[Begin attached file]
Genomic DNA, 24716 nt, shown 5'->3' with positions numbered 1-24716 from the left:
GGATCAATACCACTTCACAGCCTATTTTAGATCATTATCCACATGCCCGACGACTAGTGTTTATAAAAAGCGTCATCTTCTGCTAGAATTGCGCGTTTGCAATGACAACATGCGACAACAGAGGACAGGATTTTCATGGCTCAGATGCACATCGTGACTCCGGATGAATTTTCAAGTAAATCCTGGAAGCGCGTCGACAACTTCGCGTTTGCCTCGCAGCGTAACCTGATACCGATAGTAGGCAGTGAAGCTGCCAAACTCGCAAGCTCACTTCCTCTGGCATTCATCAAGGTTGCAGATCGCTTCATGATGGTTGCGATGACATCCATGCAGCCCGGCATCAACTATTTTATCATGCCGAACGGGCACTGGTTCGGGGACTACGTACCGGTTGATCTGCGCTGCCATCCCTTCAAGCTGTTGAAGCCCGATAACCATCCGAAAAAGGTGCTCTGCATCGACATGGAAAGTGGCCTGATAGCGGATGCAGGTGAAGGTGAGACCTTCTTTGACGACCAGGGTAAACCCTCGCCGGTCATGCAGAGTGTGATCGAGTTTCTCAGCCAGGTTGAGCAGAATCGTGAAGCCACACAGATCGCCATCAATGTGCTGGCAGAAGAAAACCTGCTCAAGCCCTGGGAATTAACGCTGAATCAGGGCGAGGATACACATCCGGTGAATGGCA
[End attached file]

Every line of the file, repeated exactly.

Genomic DNA, 24716 nt, shown 5'->3' with positions numbered 1-24716 from the left:
GGATCAATACCACTTCACAGCCTATTTTAGATCATTATCCACATGCCCGACGACTAGTGTTTATAAAAAGCGTCATCTTCTGCTAGAATTGCGCGTTTGCAATGACAACATGCGACAACAGAGGACAGGATTTTCATGGCTCAGATGCACATCGTGACTCCGGATGAATTTTCAAGTAAATCCTGGAAGCGCGTCGACAACTTCGCGTTTGCCTCGCAGCGTAACCTGATACCGATAGTAGGCAGTGAAGCTGCCAAACTCGCAAGCTCACTTCCTCTGGCATTCATCAAGGTTGCAGATCGCTTCATGATGGTTGCGATGACATCCATGCAGCCCGGCATCAACTATTTTATCATGCCGAACGGGCACTGGTTCGGGGACTACGTACCGGTTGATCTGCGCTGCCATCCCTTCAAGCTGTTGAAGCCCGATAACCATCCGAAAAAGGTGCTCTGCATCGACATGGAAAGTGGCCTGATAGCGGATGCAGGTGAAGGTGAGACCTTCTTTGACGACCAGGGTAAACCCTCGCCGGTCATGCAGAGTGTGATCGAGTTTCTCAGCCAGGTTGAGCAGAATCGTGAAGCCACACAGATCGCCATCAATGTGCTGGCAGAAGAAAACCTGCTCAAGCCCTGGGAATTAACGCTGAATCAGGGCGAGGATACACATCCGGTGAATGGCA